With its minimalist rotating set, topped with a roof outline in fluorescent strip-lights, Damiano Michieletto’s new production of Don Pasquale is a contemporary take on Ruffini and Donizetti’s shamelessly straightforward let’s-fleece-Pantalone opera buffa.
Pasquale himself transforms from Hyacinth Bucket’s Onslow in a butterscotch-tartan dressing-gown to the sort of character often played by John Candy, in mismatched ‘premium-range’ clothes, and with a thinning, dyed Elvis quiff. Malatesta is a sexy urbane charmer in sunglasses and a leather bomber, Norina an assistant for a film company, and Ernesto a bespectacled hoodie-clad geek. The all-important messages arrive by text, the set sports a couple of motor vehicles (the first a battered old Lancia, the second a sleek black limo), much use is made of live film (with greenscreen), there are appearances from Avenue-Q-style puppets, and the arrival of the ‘TV-makeover’ team at the opening of Act III makes for a well-judged comically voguish reference.
In general, the update worked, although there were a few details that niggled: the Freudian appearances of a young Pasquale with his mother seemed like an unnecessary attempt to add a cuteness factor by bringing children on-set, and the techies need to reconsider the wireless link between camera and projection, as the delay between sound and vision was irksome. The characterisations, too, emphasised some of the motivation holes in the plot: Norina’s independent character was incipient in her initial career-woman image, and forced one to question even more what she sees in Ernesto – whose colourlessness was augmented by his nerdy, on-the-verge-of-incel updated persona – and wonder why she doesn’t just split the loot with her brother and take off.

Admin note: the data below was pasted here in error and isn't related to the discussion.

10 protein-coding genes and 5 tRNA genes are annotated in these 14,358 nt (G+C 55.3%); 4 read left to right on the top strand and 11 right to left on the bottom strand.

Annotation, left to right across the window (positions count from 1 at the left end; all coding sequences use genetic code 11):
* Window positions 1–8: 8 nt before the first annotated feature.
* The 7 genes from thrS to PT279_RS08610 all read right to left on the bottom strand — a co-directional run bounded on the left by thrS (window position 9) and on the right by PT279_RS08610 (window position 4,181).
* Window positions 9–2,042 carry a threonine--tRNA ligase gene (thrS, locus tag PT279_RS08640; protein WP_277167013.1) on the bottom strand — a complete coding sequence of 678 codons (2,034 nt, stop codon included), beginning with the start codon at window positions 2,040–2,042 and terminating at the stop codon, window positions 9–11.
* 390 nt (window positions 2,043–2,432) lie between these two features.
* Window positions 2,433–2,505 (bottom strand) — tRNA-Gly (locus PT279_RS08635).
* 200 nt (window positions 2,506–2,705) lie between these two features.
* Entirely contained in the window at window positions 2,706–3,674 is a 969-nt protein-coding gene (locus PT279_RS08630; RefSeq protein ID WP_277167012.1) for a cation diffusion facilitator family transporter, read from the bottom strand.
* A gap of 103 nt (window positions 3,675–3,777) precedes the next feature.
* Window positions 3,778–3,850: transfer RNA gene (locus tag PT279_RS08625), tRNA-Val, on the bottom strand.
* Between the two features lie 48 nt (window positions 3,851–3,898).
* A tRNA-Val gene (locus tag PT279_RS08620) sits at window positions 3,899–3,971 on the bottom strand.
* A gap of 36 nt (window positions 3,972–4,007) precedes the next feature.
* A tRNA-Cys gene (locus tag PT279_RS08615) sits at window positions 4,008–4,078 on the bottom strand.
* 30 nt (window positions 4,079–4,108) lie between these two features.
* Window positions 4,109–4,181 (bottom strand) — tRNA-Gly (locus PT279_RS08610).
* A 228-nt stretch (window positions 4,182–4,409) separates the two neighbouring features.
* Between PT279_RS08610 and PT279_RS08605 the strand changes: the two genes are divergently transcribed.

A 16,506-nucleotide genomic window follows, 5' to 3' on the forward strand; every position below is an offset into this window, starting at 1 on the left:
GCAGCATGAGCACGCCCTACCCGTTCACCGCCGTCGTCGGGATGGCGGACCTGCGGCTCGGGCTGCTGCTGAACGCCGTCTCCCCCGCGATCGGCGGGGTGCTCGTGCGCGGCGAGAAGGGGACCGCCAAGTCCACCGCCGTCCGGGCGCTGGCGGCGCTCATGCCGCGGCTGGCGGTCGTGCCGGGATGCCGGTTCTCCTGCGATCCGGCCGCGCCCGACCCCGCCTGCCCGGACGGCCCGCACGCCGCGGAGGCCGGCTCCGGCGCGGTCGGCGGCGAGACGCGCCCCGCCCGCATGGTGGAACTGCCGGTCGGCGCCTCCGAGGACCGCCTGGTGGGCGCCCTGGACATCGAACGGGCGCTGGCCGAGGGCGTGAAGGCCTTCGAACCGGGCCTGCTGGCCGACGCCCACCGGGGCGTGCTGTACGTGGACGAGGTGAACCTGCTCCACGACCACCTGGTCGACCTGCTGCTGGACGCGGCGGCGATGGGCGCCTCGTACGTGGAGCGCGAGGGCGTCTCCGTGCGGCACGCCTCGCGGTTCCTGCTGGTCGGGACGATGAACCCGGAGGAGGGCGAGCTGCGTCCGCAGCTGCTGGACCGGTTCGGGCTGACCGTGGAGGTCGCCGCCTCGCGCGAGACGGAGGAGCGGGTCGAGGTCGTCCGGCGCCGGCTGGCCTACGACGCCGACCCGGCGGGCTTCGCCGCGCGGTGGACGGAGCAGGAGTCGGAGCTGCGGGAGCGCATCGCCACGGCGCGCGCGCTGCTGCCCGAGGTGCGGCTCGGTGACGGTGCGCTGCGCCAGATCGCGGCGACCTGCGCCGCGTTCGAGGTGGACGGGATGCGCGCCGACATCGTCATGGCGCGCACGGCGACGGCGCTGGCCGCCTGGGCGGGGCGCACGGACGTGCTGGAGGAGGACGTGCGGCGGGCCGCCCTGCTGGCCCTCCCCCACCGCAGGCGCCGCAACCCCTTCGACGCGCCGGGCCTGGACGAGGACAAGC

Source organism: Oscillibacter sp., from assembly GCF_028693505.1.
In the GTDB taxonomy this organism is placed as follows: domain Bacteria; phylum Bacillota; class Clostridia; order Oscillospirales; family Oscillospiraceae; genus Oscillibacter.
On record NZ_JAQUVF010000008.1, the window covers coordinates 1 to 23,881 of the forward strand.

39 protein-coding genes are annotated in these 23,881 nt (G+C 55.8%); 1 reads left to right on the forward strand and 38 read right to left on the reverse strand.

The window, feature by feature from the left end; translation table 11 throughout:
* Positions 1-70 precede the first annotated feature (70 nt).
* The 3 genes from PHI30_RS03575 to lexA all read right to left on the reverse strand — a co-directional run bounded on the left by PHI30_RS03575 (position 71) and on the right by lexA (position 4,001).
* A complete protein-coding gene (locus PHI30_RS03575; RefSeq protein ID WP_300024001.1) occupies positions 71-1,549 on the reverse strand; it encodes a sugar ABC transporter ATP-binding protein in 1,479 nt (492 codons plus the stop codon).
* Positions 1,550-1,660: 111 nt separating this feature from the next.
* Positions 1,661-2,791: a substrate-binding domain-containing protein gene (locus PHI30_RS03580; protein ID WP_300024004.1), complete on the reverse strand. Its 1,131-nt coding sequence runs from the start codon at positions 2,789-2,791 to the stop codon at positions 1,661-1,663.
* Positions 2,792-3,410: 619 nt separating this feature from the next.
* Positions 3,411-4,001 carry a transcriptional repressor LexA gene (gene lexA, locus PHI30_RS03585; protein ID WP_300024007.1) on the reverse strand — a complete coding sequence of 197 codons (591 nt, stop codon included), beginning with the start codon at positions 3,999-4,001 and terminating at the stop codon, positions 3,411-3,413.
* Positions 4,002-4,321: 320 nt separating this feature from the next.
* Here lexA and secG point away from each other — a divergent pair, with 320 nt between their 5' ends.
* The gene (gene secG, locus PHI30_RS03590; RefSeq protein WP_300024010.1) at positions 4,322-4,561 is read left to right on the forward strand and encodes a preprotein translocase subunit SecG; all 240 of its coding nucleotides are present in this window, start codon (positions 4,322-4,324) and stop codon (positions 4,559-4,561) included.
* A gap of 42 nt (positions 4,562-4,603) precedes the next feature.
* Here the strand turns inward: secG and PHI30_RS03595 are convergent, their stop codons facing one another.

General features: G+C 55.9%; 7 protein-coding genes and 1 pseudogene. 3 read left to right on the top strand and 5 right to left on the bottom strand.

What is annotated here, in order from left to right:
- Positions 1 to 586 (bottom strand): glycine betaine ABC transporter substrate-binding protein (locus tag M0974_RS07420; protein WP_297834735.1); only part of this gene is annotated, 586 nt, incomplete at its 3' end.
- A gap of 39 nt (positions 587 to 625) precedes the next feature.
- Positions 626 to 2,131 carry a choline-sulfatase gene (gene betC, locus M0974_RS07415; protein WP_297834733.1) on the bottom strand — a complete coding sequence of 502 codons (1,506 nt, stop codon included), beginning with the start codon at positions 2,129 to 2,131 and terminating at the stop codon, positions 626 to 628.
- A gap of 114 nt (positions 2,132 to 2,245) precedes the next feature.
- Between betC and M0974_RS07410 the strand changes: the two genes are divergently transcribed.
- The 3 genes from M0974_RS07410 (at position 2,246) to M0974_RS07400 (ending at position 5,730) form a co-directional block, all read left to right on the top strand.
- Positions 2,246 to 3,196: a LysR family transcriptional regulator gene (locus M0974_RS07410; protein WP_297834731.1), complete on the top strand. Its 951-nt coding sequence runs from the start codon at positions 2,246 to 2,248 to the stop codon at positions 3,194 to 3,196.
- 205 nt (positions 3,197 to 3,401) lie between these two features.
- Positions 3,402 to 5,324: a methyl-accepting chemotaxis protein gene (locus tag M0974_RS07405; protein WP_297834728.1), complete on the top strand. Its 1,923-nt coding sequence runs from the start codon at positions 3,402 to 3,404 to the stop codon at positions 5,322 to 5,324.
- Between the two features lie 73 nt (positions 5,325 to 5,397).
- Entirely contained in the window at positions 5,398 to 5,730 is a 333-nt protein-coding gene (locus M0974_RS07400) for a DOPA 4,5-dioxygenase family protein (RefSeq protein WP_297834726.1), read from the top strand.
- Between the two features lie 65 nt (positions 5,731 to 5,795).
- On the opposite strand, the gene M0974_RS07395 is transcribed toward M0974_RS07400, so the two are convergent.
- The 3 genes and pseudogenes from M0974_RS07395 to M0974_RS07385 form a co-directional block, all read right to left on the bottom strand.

Fans of Donizetti will find nothing to complain about in the musical direction; the orchestra, under Evelino Pidò, delivered Donizetti’s score with careful attention to tempo, dynamic and blend, such that the action and singing were perfectly framed (the trumpet solo in the Prelude to Act II was beautifully played). In an odd sense, the music almost wasn’t there; the action and comedy held the attention, and the score chugged along in a somewhat supporting role, enlivened by occasional noteworthy highlights – a considerable relief for those of us who are not particularly fond of the obvious musical tropes of operas from the bel canto era.
Sir Bryn Terfel’s Don Pasquale was masterful, and he pulled out every expressive stop in the role. The solid, characterful baritone for which he is known was mostly all there, but there was the occasional rusty moment. Markus Werba’s Malatesta matched Terfel well, such that their baritone conversations (‘Son nov’ore‘) were nicely balanced, particularly in the duets; the patter of ‘Cheti, cheti, immantinente‘ was as rapid and impressive as it needed to be. Olga Peretyatko, making a Covent-Garden debut as Norina, gave a flawless performance, her voice sweet and honeyed at the outset (and for the elegantly damped trill in ‘So anch’io la virtù‘), but demonstrating power and command after her matrimonial transition, with a solidity of tone that served her well in the quartets. Ioan Hotea’s tenor voice is full of upper harmonics and rather nasal; it certainly pointed up the whiny character that Michieletto has created for Ernesto (‘Cercherò lontana terra‘ became more of a fit of pique than a tearful farewell). The Notturno duet ‘Tornami a dir che m’ami‘ worked well, but Hotea’s voice was lost in the boisterous quartets.
The portrayal of Pasquale’s servants allows directors considerable scope, and the single maid – obliged to fix coffee, corsets and car-bumpers alike – played with gloriously passive-aggressive silence by Jane Evers, was a comedic treat all by herself.